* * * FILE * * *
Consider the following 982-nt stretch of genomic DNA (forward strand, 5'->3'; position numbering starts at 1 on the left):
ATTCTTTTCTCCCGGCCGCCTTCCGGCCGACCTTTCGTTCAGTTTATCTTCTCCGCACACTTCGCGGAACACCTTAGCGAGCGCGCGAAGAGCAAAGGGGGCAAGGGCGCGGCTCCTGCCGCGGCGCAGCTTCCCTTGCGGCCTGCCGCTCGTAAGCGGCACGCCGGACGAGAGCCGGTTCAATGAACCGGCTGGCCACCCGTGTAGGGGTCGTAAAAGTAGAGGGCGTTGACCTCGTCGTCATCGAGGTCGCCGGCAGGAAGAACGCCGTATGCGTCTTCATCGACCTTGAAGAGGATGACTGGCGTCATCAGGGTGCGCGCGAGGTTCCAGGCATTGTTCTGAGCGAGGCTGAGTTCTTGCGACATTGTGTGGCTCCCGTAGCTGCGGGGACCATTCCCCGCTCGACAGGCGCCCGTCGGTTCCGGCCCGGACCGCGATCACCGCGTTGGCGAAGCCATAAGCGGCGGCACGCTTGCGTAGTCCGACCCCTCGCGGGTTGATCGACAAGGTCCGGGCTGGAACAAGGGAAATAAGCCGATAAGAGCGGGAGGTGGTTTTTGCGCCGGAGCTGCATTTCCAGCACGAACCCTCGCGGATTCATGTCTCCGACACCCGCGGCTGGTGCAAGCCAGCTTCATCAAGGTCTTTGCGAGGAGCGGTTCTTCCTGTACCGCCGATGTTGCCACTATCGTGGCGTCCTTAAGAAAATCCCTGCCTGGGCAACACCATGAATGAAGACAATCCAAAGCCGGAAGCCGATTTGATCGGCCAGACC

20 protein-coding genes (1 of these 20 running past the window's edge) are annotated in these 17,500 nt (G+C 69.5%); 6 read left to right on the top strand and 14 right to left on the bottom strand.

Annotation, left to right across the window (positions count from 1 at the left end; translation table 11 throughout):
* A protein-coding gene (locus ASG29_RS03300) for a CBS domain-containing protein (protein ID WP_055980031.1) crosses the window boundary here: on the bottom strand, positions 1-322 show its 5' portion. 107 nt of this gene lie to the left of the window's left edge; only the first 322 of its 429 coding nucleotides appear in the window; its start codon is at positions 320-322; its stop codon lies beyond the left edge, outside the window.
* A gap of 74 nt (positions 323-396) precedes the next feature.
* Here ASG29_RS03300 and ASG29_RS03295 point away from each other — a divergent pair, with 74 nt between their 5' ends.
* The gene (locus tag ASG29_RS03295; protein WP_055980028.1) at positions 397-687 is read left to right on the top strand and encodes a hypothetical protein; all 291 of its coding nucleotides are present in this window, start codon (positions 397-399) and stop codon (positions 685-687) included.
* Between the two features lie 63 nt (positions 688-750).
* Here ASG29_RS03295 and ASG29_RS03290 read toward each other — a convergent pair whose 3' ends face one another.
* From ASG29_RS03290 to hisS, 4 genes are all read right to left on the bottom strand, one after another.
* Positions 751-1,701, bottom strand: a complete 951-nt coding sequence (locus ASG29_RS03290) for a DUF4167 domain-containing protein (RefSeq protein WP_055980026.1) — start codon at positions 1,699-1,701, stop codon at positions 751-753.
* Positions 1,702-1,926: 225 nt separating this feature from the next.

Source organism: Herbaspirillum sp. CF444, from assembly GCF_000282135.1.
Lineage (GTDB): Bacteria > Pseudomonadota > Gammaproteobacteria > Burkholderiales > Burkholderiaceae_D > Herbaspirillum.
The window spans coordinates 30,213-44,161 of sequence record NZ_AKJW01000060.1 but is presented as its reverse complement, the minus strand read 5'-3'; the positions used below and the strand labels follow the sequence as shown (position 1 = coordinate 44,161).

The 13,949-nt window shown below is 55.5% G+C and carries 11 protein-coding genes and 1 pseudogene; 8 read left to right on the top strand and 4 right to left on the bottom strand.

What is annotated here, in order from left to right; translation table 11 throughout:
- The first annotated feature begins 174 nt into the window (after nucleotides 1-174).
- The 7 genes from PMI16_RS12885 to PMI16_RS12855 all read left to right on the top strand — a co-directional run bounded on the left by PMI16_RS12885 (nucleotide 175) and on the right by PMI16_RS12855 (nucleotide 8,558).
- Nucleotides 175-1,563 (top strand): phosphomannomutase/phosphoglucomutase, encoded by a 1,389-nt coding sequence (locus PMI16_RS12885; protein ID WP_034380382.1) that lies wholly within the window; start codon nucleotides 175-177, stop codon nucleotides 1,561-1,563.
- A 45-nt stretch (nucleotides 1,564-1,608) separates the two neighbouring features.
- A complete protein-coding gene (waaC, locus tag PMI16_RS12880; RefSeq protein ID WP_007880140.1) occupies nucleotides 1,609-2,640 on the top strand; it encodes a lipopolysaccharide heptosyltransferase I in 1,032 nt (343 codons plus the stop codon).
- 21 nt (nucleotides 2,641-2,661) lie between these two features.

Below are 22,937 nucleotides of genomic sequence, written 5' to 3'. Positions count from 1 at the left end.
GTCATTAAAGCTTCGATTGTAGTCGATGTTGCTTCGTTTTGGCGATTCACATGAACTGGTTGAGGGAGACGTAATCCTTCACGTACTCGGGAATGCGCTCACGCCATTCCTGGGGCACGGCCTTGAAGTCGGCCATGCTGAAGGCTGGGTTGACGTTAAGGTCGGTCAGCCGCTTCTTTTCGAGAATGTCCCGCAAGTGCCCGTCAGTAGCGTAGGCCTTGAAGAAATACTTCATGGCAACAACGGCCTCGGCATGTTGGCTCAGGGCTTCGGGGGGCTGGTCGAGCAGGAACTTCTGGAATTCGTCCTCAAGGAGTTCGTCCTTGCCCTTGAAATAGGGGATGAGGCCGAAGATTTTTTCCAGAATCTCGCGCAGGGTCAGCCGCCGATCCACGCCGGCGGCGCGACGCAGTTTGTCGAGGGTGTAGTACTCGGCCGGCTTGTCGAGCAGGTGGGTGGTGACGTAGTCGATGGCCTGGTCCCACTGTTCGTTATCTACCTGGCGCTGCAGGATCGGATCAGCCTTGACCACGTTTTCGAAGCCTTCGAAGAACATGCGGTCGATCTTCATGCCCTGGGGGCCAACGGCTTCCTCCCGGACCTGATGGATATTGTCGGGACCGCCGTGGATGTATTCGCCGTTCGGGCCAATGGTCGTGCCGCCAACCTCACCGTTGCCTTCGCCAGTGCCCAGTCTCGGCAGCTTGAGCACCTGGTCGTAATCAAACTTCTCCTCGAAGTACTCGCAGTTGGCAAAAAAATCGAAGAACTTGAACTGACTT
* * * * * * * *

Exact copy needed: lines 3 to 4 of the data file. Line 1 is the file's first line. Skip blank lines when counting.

20 protein-coding genes (1 of these 20 running past the window's edge) are annotated in these 17,500 nt (G+C 69.5%); 6 read left to right on the top strand and 14 right to left on the bottom strand.

Annotation, left to right across the window (positions count from 1 at the left end; translation table 11 throughout):